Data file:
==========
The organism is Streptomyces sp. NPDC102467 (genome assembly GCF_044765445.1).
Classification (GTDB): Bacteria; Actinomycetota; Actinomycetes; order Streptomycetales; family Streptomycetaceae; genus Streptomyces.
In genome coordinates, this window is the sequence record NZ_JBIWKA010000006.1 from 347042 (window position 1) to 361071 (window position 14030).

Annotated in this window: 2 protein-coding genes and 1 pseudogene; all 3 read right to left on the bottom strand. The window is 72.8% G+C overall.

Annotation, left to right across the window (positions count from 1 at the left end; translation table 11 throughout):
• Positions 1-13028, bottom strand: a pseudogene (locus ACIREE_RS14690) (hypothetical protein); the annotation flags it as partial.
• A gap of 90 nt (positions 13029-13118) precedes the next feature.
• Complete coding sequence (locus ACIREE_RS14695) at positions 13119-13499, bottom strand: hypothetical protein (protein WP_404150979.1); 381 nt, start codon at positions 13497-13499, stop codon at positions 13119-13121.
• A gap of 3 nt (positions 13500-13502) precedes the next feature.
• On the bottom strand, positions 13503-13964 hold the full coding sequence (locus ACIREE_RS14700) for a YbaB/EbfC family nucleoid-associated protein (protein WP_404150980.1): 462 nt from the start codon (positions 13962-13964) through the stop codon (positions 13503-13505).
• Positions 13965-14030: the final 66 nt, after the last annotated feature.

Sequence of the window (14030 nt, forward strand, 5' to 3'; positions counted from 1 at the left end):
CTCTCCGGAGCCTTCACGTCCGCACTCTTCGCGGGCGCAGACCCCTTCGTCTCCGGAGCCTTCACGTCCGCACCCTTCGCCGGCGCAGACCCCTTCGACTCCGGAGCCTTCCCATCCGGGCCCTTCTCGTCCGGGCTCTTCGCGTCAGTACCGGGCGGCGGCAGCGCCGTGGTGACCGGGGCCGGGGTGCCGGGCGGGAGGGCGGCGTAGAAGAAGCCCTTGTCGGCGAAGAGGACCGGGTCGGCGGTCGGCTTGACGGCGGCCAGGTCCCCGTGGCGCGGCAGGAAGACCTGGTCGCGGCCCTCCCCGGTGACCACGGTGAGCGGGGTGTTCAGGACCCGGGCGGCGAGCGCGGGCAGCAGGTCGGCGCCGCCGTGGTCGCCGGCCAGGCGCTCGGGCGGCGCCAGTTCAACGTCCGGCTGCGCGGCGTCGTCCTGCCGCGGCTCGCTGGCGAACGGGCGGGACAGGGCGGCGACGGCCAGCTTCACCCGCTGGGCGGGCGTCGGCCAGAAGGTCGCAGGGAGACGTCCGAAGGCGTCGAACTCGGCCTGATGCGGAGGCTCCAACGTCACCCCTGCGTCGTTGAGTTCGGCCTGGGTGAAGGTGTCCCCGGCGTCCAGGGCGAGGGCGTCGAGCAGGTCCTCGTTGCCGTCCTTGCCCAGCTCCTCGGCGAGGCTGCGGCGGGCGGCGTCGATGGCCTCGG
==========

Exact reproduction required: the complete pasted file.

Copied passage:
The organism is Streptomyces sp. NPDC102467 (genome assembly GCF_044765445.1).
Classification (GTDB): Bacteria; Actinomycetota; Actinomycetes; order Streptomycetales; family Streptomycetaceae; genus Streptomyces.
In genome coordinates, this window is the sequence record NZ_JBIWKA010000006.1 from 347042 (window position 1) to 361071 (window position 14030).

Annotated in this window: 2 protein-coding genes and 1 pseudogene; all 3 read right to left on the bottom strand. The window is 72.8% G+C overall.

Annotation, left to right across the window (positions count from 1 at the left end; translation table 11 throughout):
• Positions 1-13028, bottom strand: a pseudogene (locus ACIREE_RS14690) (hypothetical protein); the annotation flags it as partial.
• A gap of 90 nt (positions 13029-13118) precedes the next feature.
• Complete coding sequence (locus ACIREE_RS14695) at positions 13119-13499, bottom strand: hypothetical protein (protein WP_404150979.1); 381 nt, start codon at positions 13497-13499, stop codon at positions 13119-13121.
• A gap of 3 nt (positions 13500-13502) precedes the next feature.
• On the bottom strand, positions 13503-13964 hold the full coding sequence (locus ACIREE_RS14700) for a YbaB/EbfC family nucleoid-associated protein (protein WP_404150980.1): 462 nt from the start codon (positions 13962-13964) through the stop codon (positions 13503-13505).
• Positions 13965-14030: the final 66 nt, after the last annotated feature.

Sequence of the window (14030 nt, forward strand, 5' to 3'; positions counted from 1 at the left end):
CTCTCCGGAGCCTTCACGTCCGCACTCTTCGCGGGCGCAGACCCCTTCGTCTCCGGAGCCTTCACGTCCGCACCCTTCGCCGGCGCAGACCCCTTCGACTCCGGAGCCTTCCCATCCGGGCCCTTCTCGTCCGGGCTCTTCGCGTCAGTACCGGGCGGCGGCAGCGCCGTGGTGACCGGGGCCGGGGTGCCGGGCGGGAGGGCGGCGTAGAAGAAGCCCTTGTCGGCGAAGAGGACCGGGTCGGCGGTCGGCTTGACGGCGGCCAGGTCCCCGTGGCGCGGCAGGAAGACCTGGTCGCGGCCCTCCCCGGTGACCACGGTGAGCGGGGTGTTCAGGACCCGGGCGGCGAGCGCGGGCAGCAGGTCGGCGCCGCCGTGGTCGCCGGCCAGGCGCTCGGGCGGCGCCAGTTCAACGTCCGGCTGCGCGGCGTCGTCCTGCCGCGGCTCGCTGGCGAACGGGCGGGACAGGGCGGCGACGGCCAGCTTCACCCGCTGGGCGGGCGTCGGCCAGAAGGTCGCAGGGAGACGTCCGAAGGCGTCGAACTCGGCCTGATGCGGAGGCTCCAACGTCACCCCTGCGTCGTTGAGTTCGGCCTGGGTGAAGGTGTCCCCGGCGTCCAGGGCGAGGGCGTCGAGCAGGTCCTCGTTGCCGTCCTTGCCCAGCTCCTCGGCGAGGCTGCGGCGGGCGGCGTCGATGGCCTCGG